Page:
The first one is made using fabrics from the Gypsy Lane collection by Jane Farnham. The pattern was inspired by the the Golden Wedding Ring block. But, the ring appears to be floating as the background color is the same as the negative space around it.
The second one is made using fabrics from the Zoey collection. It’s my own design and reflects my love for triangles just like in my Amalgam quilt.
I had fun with the quilting for both projects. I like seeing the patterns it creates from the back of the top panels.
I finished the projects back in June. But, I couldn’t share them with you at that point. I knew it was to sell kits with the pattern, but I was surprised to learn that it was for Craft of Quilting. My projects are featured on pages 36-37 of their late summer catalog. It’s always fun to see your projects pictured in a nice set up. Too bad they don’t mention the name of the pattern designers, at least I didn’t see them. If you are interested by a kit to make one the pillow covers, you can find them here and here.
When testing out the patterns, I first made a version of the pillow covers using fabrics from my stash. I thought I’d share them with you as well. Here is one for the first pattern. Unfortunately, I forgot to take pictures of the finished pillow before I gave it away.
As for the second one, I still need to quilt it and assemble it.
I hope you enjoyed the projects!
With Halloween approaching, school started already 2 months ago. For me this means a whole new beat, since my two boys are now in school. Here is a lunch bag and pencil case I made for my younger one for his entry to school.
After my second child was born, me and my husband decided I would stay at home with the kids until both went to school. This time has come and since the beginning of September I have been working on a Portfolio website to work as a freelancer. I had fun doing a custom logo, pattern for background and Processing animation for it. If you are curious, you can have a look at joseecarrier.ca.
In the coming months, I will be looking for projects in web development and generative design. I don’t know how much time will be left for sewing, quilting and blogging. But, I do have a few projects I want to share in the next few days.
It’s been a while since I’ve published a pattern in a magazine. But now that Stitch Fall 2015 is out, I can let you know about my latest one. It’s a pattern for a set of 3 folding trays. The fall issue is filled with great projects, and I’m happy to have this fun and quick project part of them. You can you can preview the other projects in the issue here.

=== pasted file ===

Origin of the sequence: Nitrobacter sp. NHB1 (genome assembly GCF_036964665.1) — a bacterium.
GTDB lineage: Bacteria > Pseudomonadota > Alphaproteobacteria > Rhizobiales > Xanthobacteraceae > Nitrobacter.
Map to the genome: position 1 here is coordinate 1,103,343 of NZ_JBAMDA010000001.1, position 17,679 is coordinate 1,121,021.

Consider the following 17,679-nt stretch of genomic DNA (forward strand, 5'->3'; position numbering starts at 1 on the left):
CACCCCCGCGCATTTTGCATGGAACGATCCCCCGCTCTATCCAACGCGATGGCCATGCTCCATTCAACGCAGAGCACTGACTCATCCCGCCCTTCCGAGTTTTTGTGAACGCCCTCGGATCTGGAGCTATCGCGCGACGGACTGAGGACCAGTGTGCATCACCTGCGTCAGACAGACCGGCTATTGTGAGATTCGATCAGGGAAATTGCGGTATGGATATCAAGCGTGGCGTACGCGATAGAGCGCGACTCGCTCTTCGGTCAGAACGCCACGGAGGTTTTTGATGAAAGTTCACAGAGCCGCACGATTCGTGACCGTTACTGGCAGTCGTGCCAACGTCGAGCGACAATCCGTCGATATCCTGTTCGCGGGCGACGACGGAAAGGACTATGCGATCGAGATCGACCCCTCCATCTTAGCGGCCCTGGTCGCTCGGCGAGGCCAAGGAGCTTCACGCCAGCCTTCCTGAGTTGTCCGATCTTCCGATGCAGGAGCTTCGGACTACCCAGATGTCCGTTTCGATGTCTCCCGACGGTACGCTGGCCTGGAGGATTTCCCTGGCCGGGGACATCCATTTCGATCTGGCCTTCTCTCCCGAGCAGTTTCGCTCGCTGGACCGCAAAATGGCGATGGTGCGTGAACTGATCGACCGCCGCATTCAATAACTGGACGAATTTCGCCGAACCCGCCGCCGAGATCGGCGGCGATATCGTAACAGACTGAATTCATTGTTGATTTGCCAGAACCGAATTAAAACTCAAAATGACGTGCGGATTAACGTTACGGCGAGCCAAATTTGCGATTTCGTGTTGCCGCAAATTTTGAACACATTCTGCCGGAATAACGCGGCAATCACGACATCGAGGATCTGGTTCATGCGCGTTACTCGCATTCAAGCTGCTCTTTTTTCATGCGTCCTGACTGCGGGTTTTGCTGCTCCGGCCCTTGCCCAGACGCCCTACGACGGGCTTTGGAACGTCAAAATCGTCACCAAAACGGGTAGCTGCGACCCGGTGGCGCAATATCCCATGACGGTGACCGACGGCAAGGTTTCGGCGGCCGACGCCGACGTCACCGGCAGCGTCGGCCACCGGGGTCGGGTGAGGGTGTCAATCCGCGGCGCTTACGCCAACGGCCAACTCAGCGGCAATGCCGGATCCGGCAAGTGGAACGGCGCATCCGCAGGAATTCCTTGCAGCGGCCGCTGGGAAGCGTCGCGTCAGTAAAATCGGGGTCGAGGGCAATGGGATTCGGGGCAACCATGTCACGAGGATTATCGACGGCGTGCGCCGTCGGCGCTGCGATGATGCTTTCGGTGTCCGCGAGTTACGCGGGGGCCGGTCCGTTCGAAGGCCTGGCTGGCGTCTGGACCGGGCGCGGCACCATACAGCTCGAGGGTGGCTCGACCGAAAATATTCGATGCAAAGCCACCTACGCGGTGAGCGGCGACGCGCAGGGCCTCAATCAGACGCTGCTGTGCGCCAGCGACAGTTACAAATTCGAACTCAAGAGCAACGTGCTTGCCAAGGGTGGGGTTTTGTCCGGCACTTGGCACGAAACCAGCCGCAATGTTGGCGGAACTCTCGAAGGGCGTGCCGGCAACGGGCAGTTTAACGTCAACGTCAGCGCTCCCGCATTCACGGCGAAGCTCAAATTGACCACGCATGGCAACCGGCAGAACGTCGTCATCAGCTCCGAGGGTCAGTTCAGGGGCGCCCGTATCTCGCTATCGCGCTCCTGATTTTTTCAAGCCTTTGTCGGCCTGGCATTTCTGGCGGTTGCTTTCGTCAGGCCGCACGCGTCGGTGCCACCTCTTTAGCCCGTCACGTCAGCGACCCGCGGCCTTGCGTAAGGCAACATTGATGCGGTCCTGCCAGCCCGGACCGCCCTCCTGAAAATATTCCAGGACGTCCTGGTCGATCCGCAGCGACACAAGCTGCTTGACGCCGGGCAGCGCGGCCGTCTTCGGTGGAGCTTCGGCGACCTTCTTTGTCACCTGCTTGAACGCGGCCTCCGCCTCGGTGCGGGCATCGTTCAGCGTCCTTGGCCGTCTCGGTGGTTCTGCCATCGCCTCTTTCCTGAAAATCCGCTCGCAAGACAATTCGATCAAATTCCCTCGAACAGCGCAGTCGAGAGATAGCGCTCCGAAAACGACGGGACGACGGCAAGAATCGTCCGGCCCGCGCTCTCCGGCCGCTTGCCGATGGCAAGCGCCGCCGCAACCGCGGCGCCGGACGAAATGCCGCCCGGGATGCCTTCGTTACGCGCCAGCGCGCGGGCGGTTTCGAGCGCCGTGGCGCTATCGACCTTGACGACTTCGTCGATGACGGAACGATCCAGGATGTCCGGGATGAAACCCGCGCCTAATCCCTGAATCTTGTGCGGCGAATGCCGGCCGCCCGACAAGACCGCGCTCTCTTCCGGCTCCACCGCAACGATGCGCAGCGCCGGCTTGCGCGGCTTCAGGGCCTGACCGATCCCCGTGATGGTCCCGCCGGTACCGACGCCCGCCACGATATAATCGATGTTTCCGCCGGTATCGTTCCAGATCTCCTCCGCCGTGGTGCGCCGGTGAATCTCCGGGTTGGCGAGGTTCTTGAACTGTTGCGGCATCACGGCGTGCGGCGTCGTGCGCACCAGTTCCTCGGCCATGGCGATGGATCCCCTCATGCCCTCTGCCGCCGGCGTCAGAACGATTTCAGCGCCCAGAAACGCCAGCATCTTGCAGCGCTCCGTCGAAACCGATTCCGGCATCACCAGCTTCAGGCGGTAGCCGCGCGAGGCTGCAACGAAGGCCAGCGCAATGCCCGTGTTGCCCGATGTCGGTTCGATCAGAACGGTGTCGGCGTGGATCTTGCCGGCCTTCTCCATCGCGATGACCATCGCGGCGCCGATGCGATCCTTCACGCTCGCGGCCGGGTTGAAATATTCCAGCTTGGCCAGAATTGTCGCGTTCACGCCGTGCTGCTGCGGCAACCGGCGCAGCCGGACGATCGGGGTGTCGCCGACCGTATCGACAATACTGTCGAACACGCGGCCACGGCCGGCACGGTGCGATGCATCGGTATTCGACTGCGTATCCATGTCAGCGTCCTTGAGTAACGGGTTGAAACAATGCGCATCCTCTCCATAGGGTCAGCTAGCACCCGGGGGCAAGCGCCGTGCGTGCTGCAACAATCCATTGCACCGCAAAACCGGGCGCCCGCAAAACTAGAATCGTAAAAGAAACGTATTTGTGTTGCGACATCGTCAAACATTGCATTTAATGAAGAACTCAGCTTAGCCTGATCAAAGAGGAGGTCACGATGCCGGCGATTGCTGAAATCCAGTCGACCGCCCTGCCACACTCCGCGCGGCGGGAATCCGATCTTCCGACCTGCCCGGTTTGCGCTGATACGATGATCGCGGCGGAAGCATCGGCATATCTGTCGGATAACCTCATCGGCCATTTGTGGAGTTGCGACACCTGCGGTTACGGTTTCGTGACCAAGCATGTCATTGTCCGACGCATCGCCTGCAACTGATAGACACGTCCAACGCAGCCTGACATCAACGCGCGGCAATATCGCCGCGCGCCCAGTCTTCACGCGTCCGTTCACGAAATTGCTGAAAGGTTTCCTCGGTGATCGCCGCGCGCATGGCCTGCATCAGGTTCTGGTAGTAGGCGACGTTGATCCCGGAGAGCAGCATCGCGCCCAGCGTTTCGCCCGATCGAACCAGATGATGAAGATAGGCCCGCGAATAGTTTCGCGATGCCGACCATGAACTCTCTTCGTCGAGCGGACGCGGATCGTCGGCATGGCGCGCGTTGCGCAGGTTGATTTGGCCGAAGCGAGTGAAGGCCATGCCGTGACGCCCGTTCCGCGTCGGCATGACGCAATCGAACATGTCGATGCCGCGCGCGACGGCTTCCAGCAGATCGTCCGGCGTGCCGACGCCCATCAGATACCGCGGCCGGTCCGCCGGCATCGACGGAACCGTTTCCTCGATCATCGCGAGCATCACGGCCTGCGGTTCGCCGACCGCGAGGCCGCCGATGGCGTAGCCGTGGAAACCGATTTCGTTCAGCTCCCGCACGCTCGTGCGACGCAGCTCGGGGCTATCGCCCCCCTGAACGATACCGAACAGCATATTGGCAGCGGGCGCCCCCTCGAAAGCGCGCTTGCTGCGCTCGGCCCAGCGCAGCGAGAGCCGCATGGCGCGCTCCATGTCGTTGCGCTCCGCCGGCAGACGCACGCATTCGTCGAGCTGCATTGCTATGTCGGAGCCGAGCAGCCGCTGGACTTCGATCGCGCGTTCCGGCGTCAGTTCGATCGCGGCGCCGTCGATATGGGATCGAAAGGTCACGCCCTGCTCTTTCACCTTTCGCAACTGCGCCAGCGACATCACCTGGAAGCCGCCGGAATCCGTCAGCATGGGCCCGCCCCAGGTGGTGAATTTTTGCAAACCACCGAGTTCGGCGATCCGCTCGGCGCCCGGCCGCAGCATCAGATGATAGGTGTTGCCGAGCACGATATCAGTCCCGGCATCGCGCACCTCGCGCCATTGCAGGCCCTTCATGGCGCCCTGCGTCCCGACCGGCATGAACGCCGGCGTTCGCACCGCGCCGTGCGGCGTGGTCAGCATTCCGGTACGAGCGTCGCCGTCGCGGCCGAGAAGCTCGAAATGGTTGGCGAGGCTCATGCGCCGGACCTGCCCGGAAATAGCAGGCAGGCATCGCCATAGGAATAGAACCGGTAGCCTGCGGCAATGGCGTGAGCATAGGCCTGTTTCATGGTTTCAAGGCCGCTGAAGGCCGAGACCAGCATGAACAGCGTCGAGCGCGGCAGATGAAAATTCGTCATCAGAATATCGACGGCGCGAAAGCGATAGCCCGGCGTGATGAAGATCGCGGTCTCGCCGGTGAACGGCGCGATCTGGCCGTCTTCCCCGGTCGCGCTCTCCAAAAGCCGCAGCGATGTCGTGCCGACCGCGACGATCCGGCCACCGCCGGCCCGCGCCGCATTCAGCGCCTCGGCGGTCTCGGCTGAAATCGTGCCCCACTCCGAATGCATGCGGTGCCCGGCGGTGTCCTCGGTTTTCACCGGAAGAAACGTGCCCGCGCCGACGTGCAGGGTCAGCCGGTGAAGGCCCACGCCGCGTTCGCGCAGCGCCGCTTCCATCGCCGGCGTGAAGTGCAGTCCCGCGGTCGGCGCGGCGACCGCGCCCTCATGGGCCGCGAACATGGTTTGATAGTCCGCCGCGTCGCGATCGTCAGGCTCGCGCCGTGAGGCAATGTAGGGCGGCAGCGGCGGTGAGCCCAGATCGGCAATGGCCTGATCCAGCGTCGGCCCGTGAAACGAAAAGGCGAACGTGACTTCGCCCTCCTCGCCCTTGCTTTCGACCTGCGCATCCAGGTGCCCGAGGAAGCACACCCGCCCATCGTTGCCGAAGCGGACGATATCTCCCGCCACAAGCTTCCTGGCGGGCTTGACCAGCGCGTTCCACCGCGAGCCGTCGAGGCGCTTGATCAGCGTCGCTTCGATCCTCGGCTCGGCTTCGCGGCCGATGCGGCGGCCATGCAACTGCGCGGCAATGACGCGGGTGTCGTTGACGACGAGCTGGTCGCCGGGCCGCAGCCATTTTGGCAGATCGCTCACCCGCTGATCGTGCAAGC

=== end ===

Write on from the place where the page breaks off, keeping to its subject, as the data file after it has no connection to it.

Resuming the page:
Folding Trays, Stitch Fall 2015. Photo by JackDeutsch.com
I initially proposed my project for the Eastern Influences theme. The Stitch team decided to include it in the Simple Lines section, which I think is also a great fit. I love the simplicity and functionality that characterize Japanese designs. This is what I tried to achieve with these trays. Their design was a also inspired by the Japanese art of paper folding: origami. The main feature of the trays is the use of buttons and string to hold their shape. It makes it easy to unfold and carry them with you in your luggage.
I proposed a set of 3 trays with two smaller square boxes and a longer one. This way the trays can be disposed in a square layout.
For the trays published in the magazine, I used the Fletching Chant print from the Wild & Free collection by Maureen Cracknell for Art Gallery Fabrics for the lining. I combined it with different colors of Kona cottons for the exterior (Navy, Curry and Cayenne). Here are a few other versions I made for my-self.
I definitely plan to sew some more. These make great little gifts. The longer one is great to put on a desk for storing pens and pencils. The smaller ones could be great for keys or pocket change.
Just a short post today. I had a pair of jeans that I just loved, it’s so comfortable and it’s a good fit for me. Unfortunately, it had a hole on one of the knees, so I wasn’t wearing them anymore. But, I couldn’t part with them. So, I decided to expand their life by cutting them to transform them in a pair of bermudas.
I made my-self some bias tape using Oval Elements in from Art Gallery Fabrics that I sewn on the raw edges. I just love this print. Particularly in this color which I think is Eggplant. It a great mix of rich colors. I’m happy with the results, and have been wearing my jeans again quite a lot this summer.
Enjoy the summer while it lasts!